• To work for the unity in truth and holiness of all Christians and as Anglicans to bring our own characteristic contribution as our fathers have taught us, according to the Apostolic Doctrine and Polity of our Church.

• To bring recognition to the reality that the way of salvation is the partaking of the Body and Blood of our sacrificed Redeemer by means of the holy Sacrament of the Eucharist and. that the security for the due application of this is the Apostolic Commission. We cannot and do not accept therefore the innovation of women priests and women bishops since sacraments are from God and we cannot tamper with them. The sacraments must never be humanly manipulated on the basis of the politico-sociological arguments of the times and so-called 'human rights'.

• To be on our watch for all opportunities of inculcating a due sense of this inestimable privilege; to provide and circulate information, to familiarize the imaginations of people with the idea; to attempt to revive among Churchmen the practice of daily common prayer and the more frequent participation in the Eucharist.

• To urge the bishops and clergy to a fuller realization of their divine gift of Holy Order as successors of the Apostles and ordained ministers

Conclusion

In the spirit of John Henry Newman , the aim is not the seeking of our own well-being, or originality, or some new invention for the Church. Let our prayer be that God will give us sound judgement, patient thought, discrimination, a comprehensive mind, and abstinence from all private fancies and caprices and personal tastes.1 Let us seek only the standards of saintliness and service as the measure of our activities.

Let the secret for us lie in those words of Our Lord's High Priestly prayer, ' For their sakes I consecrate myself,' so uniting his humanity with God in the way of holiness that he may capture the reality of that life within the Blessed Trinity and be inspirated by the divine life he lives with Christ in the Holy Spirit. For it is only as we make our home in Him, as he made his home in the Father that we will be able to do anything.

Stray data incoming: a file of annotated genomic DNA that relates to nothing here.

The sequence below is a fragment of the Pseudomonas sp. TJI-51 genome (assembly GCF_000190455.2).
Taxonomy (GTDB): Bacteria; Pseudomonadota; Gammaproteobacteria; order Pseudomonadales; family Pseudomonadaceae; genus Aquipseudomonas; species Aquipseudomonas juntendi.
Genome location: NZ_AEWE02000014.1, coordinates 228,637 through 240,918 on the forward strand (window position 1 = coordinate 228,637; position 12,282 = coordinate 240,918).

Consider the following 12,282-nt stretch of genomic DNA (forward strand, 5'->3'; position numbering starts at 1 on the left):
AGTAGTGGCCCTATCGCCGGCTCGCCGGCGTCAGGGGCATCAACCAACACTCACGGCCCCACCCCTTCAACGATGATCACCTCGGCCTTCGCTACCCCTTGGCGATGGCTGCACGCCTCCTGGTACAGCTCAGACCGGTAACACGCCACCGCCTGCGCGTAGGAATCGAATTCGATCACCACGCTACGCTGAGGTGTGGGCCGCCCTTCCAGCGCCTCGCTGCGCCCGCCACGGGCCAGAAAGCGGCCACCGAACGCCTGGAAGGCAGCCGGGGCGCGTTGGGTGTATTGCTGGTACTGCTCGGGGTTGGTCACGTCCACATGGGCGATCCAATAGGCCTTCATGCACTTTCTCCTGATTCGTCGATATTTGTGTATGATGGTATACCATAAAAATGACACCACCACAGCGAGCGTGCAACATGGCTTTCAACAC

There is the ultimate secret of power; the one sure way of doing good in our generation. We cannot anticipate or analyse the power of a pure and holy life; but there can be no doubt about its reality, and there seems no limit to its range. We can only know in part the laws and forces of the spiritual world; and it may be that every soul that is purified and given up to God and to His work releases or awakens energies of which we have no suspicion - energies viewless as the wind; but we can be sure of the result, and we may have glimpses sometimes of the process.

Surely, there is no power in the world so unerring or so irrepressible as the power of personal holiness. All else at times goes wrong, blunders, loses proportion, falls disastrously short of its aim, grows stiff or one-sided, or out of date - 'whether there be prophesies they shall fail; whether there be tongues, they shall cease; whether there be knowledge, it shall vanish away'; but nothing mars or misleads the influence that issues from a pure and humble and unselfish character.

A man's gifts may lack opportunity, his efforts may be misunderstood and resisted; but the spiritual power of a consecrated will needs no opportunity, and can enter where the doors are shut. By no fault of a man's own, his gifts may suggest to some the thoughts of criticism, comparison, competition; his self-consecration can do no harm in this way. Of gifts, some are best for long distances, some for objects close at hand or in direct contact; but personal holiness, determining, refining, characterising everything that a man says or does, will tell alike on those he may not know even by name, and on those who see him in the constant intimacy of his home."

END

FOOTNOTE: Sadly I could not replicate all the footnotes for this masterful piece.